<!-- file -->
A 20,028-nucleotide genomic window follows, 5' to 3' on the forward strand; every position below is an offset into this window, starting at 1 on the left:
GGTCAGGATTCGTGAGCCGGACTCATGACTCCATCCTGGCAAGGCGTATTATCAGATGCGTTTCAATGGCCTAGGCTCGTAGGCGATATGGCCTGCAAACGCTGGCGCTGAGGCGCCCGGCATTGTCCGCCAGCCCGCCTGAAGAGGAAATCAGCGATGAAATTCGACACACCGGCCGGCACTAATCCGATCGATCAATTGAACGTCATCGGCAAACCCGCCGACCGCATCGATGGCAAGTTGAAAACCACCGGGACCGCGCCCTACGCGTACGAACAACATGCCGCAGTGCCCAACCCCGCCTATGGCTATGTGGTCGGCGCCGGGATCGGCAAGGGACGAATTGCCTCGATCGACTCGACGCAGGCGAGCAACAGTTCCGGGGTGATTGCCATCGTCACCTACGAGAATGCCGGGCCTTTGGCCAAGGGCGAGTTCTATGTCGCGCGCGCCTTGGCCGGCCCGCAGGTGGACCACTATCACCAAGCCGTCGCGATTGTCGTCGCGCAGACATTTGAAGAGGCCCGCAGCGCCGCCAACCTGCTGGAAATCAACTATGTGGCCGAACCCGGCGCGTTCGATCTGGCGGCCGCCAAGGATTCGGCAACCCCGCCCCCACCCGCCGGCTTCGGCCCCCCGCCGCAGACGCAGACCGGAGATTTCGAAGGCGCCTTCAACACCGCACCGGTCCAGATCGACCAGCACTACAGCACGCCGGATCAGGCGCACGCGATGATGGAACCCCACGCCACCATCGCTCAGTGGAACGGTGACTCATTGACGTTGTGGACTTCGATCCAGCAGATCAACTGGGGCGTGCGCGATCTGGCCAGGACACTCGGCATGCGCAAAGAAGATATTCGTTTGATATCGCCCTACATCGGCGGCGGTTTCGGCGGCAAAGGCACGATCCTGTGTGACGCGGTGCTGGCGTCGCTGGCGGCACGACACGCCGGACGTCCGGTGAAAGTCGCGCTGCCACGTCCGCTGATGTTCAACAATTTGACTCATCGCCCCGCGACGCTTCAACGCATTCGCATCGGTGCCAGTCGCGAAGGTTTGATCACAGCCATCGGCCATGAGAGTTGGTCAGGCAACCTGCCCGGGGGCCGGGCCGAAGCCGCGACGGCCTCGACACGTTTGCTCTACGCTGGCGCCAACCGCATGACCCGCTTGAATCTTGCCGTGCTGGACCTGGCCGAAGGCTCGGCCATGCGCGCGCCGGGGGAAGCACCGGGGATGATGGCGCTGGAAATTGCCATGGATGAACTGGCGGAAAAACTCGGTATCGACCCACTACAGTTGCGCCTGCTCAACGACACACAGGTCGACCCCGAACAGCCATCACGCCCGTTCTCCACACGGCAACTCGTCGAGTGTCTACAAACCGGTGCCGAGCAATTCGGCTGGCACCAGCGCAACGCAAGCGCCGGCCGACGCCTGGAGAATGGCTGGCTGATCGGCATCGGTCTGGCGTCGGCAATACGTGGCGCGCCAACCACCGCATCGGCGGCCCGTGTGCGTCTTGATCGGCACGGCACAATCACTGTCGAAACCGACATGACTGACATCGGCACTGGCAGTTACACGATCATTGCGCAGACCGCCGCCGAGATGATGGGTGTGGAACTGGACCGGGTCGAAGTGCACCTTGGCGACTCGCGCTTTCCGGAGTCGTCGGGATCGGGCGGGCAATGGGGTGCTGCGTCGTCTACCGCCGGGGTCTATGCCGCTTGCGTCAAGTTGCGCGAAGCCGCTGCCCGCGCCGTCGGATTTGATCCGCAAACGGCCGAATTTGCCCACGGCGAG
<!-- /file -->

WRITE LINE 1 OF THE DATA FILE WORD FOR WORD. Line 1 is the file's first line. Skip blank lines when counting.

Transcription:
A 20,028-nucleotide genomic window follows, 5' to 3' on the forward strand; every position below is an offset into this window, starting at 1 on the left: